In talking about his personal commitments, Brenneman points out worker safety is a top priority of his. In fact, Butterball has earned worker-safety recognition awards from the AMI. “Without great associates, our company could not and would not be successful,” he says. “My desire is to protect our greatest asset – our associates. In addition to the AMI worker-safety award, our Huntsville, Ark., facility recently achieved seven million work hours without a lost-time injury. That’s the kind of success we want to celebrate and build on.”
Caring for community
Community involvement is also very important to Brenneman, who says Butterball is very committed to being a good corporate partner with the communities in which the company operates. “This is not only done by the company itself being involved, but by the associates taking an active individual role as well,” he says, in part because Butterball employees and their families not only work in their communities, but live there, as well.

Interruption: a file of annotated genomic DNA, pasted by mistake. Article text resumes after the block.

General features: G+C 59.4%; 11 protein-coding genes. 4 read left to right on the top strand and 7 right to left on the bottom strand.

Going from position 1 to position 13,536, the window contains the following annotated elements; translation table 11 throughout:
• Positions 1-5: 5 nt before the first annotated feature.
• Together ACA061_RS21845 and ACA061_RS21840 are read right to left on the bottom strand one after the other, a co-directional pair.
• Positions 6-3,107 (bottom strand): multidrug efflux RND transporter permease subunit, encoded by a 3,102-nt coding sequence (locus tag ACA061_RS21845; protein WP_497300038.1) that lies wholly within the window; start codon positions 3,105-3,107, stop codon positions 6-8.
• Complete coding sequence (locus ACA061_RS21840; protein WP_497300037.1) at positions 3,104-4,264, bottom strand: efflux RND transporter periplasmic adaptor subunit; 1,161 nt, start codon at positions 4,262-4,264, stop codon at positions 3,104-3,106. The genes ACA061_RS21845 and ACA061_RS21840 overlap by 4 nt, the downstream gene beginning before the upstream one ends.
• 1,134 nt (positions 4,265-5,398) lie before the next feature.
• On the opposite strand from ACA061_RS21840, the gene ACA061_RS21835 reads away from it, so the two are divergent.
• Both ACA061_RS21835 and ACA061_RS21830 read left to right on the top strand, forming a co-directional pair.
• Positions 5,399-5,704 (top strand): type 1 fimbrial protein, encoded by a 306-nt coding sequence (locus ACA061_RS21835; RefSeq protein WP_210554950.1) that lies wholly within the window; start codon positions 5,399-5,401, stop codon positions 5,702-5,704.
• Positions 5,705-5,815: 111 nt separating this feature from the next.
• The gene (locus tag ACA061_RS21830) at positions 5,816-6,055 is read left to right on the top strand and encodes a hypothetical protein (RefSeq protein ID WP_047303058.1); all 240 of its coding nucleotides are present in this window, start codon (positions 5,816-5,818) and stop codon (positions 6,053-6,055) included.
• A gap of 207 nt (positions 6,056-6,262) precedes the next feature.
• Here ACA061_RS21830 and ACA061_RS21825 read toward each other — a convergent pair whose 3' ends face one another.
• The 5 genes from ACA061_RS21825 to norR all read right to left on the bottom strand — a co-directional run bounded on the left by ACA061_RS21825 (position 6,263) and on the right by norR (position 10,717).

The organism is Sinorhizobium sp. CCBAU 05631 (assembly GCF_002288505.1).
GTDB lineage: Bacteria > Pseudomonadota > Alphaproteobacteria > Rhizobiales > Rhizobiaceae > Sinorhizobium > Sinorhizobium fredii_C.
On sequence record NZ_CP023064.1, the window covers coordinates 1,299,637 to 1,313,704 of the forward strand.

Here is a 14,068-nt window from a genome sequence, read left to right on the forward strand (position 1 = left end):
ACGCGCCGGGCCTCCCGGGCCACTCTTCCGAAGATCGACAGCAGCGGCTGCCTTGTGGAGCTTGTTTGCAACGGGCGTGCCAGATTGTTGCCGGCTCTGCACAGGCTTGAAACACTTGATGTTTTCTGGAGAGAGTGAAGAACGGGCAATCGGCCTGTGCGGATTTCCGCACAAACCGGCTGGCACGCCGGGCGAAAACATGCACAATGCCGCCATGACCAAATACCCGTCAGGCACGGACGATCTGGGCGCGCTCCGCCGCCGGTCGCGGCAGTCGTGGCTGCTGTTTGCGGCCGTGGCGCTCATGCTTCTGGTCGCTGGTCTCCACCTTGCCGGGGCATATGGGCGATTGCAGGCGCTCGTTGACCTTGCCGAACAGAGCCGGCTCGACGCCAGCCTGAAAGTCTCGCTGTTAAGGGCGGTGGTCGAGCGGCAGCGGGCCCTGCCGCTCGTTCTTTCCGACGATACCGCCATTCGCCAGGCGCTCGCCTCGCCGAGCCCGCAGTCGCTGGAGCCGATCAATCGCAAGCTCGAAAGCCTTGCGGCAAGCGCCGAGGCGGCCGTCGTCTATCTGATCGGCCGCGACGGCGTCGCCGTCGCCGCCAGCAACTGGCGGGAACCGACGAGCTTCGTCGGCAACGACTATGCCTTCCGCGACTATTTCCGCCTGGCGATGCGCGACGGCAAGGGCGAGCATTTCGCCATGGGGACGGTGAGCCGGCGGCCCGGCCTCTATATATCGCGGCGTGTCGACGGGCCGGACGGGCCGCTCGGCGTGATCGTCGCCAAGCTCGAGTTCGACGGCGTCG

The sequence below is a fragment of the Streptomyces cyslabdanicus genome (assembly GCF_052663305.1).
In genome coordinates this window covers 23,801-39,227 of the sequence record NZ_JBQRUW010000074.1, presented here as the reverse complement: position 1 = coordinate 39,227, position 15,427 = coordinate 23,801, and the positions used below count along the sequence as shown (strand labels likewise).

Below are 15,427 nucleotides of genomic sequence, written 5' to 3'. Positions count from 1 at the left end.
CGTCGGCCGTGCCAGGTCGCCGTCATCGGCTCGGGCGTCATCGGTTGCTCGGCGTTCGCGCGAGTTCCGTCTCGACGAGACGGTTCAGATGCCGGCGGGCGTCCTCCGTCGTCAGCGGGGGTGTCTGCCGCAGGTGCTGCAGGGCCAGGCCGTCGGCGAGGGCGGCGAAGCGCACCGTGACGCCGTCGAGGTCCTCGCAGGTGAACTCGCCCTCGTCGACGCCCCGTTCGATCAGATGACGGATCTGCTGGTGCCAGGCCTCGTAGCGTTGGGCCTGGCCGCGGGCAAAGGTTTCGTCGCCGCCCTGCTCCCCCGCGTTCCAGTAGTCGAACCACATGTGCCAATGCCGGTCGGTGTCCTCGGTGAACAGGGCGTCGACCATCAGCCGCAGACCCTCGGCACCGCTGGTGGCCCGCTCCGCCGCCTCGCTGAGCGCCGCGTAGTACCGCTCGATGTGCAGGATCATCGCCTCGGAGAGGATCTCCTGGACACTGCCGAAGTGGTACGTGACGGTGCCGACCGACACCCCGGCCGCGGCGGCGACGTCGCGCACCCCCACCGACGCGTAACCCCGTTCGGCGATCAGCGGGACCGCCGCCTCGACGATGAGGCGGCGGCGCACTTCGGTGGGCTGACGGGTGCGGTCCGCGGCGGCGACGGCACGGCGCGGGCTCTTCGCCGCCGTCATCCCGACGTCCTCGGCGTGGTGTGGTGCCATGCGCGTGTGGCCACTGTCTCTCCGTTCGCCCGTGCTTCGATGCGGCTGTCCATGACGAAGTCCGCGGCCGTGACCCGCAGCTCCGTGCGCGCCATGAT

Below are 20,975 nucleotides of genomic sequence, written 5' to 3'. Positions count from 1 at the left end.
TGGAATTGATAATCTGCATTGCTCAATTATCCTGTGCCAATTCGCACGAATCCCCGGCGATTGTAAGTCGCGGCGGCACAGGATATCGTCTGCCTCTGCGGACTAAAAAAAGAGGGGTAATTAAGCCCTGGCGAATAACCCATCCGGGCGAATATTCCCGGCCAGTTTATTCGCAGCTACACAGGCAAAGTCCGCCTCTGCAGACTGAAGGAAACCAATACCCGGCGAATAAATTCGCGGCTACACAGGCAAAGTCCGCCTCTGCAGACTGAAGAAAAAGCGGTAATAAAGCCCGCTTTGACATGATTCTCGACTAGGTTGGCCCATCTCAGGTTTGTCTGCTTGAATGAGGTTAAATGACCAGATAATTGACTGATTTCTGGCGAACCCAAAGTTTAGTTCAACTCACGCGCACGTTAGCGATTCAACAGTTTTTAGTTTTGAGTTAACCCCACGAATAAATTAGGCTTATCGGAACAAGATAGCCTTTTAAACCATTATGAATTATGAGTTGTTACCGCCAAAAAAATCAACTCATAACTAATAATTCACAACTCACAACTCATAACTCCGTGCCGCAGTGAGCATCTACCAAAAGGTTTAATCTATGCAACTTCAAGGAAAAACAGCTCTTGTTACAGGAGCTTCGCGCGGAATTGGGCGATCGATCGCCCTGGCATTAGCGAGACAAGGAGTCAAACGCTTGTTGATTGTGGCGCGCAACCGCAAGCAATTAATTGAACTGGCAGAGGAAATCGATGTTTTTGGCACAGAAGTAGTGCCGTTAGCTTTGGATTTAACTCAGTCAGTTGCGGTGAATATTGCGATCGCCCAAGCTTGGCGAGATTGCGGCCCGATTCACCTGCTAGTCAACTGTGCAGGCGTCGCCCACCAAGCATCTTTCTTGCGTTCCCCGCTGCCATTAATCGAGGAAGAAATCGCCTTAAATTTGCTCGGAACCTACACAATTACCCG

One example of his interest in community involvement took place last year while he was still at Seaboard. The company received AMI’s Edward C. Jones Community Service Award during the trade association’s 2011 convention in Chicago. The company donated large amounts of money to the Leoti, Kan., school system, to the Oklahoma State Univ. Swine Education and Research Center, to Guymon, Okla., a Seaboard plant community, to build a new YMCA, and to Ronald McDonald House, Habitat for Humanity, and the American Cancer Society.
In presenting the award, AMI Chairman Dennis Vignieri, head of Kenosha Beef International, noted Seaboard’s commitment to the community starts at the top. He said Brenneman and his wife, Shelley, have traveled on mission trips with their church where they participated iin community development projects. Closer to home, following a devastating tornado in Greensburg, Kan., that destroyed the town’s high school just before graduation, the Brennemans traveled to Greensburg where their team had towed a cooker and served pork burgers and pork loins for the school’s graduation celebration.